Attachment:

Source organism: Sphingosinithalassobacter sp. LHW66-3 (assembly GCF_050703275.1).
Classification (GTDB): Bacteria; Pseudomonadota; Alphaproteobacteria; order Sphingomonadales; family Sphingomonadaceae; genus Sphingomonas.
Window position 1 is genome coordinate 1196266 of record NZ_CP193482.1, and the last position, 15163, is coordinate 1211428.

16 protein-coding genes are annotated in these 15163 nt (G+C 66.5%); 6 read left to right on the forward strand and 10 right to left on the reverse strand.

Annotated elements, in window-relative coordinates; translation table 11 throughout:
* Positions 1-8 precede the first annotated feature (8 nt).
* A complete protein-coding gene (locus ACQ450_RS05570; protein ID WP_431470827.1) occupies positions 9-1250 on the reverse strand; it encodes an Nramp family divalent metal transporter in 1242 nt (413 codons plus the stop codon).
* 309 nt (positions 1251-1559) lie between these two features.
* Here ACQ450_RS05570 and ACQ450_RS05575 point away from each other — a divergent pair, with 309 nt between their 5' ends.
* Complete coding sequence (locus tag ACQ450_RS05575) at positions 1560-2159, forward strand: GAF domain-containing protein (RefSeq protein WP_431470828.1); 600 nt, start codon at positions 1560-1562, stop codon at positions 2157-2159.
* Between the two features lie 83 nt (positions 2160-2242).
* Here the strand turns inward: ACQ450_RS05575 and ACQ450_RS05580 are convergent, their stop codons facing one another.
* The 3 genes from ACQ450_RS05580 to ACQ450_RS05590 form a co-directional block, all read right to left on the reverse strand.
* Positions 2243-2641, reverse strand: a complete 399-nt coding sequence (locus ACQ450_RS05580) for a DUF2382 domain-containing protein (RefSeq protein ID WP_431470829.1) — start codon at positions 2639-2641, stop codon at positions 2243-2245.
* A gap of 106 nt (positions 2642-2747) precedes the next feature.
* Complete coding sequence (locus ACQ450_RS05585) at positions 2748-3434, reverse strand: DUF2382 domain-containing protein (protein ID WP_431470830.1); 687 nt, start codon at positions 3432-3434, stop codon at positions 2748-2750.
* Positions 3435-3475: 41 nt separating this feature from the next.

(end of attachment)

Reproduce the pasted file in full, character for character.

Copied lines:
Source organism: Sphingosinithalassobacter sp. LHW66-3 (assembly GCF_050703275.1).
Classification (GTDB): Bacteria; Pseudomonadota; Alphaproteobacteria; order Sphingomonadales; family Sphingomonadaceae; genus Sphingomonas.
Window position 1 is genome coordinate 1196266 of record NZ_CP193482.1, and the last position, 15163, is coordinate 1211428.

16 protein-coding genes are annotated in these 15163 nt (G+C 66.5%); 6 read left to right on the forward strand and 10 right to left on the reverse strand.

Annotated elements, in window-relative coordinates; translation table 11 throughout:
* Positions 1-8 precede the first annotated feature (8 nt).
* A complete protein-coding gene (locus ACQ450_RS05570; protein ID WP_431470827.1) occupies positions 9-1250 on the reverse strand; it encodes an Nramp family divalent metal transporter in 1242 nt (413 codons plus the stop codon).
* 309 nt (positions 1251-1559) lie between these two features.
* Here ACQ450_RS05570 and ACQ450_RS05575 point away from each other — a divergent pair, with 309 nt between their 5' ends.
* Complete coding sequence (locus tag ACQ450_RS05575) at positions 1560-2159, forward strand: GAF domain-containing protein (RefSeq protein WP_431470828.1); 600 nt, start codon at positions 1560-1562, stop codon at positions 2157-2159.
* Between the two features lie 83 nt (positions 2160-2242).
* Here the strand turns inward: ACQ450_RS05575 and ACQ450_RS05580 are convergent, their stop codons facing one another.
* The 3 genes from ACQ450_RS05580 to ACQ450_RS05590 form a co-directional block, all read right to left on the reverse strand.
* Positions 2243-2641, reverse strand: a complete 399-nt coding sequence (locus ACQ450_RS05580) for a DUF2382 domain-containing protein (RefSeq protein ID WP_431470829.1) — start codon at positions 2639-2641, stop codon at positions 2243-2245.
* A gap of 106 nt (positions 2642-2747) precedes the next feature.
* Complete coding sequence (locus ACQ450_RS05585) at positions 2748-3434, reverse strand: DUF2382 domain-containing protein (protein ID WP_431470830.1); 687 nt, start codon at positions 3432-3434, stop codon at positions 2748-2750.
* Positions 3435-3475: 41 nt separating this feature from the next.